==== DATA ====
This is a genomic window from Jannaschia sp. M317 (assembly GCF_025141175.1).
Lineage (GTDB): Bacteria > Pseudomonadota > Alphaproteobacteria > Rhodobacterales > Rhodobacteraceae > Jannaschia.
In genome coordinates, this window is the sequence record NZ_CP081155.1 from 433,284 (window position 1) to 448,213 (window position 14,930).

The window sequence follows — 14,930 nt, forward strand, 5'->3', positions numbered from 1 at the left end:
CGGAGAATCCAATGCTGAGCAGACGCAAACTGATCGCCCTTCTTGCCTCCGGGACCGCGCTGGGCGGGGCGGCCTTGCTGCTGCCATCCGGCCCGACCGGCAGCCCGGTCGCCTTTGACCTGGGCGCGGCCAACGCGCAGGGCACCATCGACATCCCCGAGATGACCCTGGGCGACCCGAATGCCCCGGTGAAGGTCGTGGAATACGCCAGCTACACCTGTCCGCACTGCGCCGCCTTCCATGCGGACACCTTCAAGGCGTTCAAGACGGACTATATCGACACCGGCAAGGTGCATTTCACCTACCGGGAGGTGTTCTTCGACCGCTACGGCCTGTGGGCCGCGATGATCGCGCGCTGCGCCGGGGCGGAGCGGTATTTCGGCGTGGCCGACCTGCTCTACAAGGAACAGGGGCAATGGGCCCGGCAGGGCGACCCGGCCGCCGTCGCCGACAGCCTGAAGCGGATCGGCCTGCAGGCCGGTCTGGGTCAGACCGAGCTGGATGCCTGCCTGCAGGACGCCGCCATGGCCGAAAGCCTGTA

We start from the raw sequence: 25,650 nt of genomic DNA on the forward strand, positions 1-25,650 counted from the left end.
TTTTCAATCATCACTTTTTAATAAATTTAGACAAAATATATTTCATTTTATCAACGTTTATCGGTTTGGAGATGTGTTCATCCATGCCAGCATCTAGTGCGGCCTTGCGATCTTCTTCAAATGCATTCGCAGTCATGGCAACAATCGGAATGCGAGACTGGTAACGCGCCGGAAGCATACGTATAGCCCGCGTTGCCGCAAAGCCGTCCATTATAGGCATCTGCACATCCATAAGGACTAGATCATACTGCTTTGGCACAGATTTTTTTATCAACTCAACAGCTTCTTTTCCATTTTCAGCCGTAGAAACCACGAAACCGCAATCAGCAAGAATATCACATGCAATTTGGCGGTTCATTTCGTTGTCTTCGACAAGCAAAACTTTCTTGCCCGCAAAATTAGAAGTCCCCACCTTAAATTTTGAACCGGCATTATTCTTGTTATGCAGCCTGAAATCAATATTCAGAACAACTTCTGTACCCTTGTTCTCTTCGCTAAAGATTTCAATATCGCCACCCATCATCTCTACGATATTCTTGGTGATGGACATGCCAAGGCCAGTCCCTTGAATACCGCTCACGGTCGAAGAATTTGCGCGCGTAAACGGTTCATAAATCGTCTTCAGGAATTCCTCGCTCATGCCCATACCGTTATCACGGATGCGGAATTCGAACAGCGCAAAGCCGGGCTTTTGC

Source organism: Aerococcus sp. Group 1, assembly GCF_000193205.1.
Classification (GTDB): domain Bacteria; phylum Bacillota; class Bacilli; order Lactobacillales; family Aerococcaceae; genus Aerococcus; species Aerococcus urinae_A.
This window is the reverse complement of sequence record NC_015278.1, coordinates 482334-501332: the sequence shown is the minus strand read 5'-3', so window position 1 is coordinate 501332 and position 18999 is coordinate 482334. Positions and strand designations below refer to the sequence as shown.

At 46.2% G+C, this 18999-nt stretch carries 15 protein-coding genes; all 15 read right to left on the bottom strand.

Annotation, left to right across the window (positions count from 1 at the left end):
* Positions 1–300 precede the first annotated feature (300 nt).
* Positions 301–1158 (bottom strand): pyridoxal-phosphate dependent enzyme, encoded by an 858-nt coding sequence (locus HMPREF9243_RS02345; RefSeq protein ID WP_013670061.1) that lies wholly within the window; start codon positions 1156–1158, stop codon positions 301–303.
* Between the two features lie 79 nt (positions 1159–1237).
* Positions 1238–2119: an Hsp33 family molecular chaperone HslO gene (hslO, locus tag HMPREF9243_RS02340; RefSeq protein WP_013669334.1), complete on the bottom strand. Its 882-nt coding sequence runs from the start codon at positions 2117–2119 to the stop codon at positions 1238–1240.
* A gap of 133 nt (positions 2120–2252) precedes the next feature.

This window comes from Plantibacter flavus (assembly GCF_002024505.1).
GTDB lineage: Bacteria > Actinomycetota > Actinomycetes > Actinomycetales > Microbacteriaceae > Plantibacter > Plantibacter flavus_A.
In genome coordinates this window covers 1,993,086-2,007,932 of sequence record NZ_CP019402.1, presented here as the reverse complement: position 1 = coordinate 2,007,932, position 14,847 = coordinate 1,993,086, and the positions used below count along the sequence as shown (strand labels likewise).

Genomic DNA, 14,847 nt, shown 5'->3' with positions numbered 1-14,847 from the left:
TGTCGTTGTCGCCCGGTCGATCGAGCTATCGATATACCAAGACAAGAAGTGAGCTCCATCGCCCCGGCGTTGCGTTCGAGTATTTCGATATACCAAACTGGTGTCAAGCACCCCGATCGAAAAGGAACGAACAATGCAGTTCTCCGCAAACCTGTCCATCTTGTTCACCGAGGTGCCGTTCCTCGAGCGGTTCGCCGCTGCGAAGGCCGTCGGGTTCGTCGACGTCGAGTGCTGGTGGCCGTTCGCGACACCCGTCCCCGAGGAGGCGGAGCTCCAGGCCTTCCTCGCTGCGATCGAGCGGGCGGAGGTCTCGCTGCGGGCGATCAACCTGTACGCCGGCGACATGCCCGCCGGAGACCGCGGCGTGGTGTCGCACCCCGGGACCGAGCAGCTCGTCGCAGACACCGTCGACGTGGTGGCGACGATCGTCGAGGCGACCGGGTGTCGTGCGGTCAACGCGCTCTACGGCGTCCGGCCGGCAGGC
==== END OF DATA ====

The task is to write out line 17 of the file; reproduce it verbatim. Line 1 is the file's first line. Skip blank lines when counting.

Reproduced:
* A gap of 133 nt (positions 2120–2252) precedes the next feature.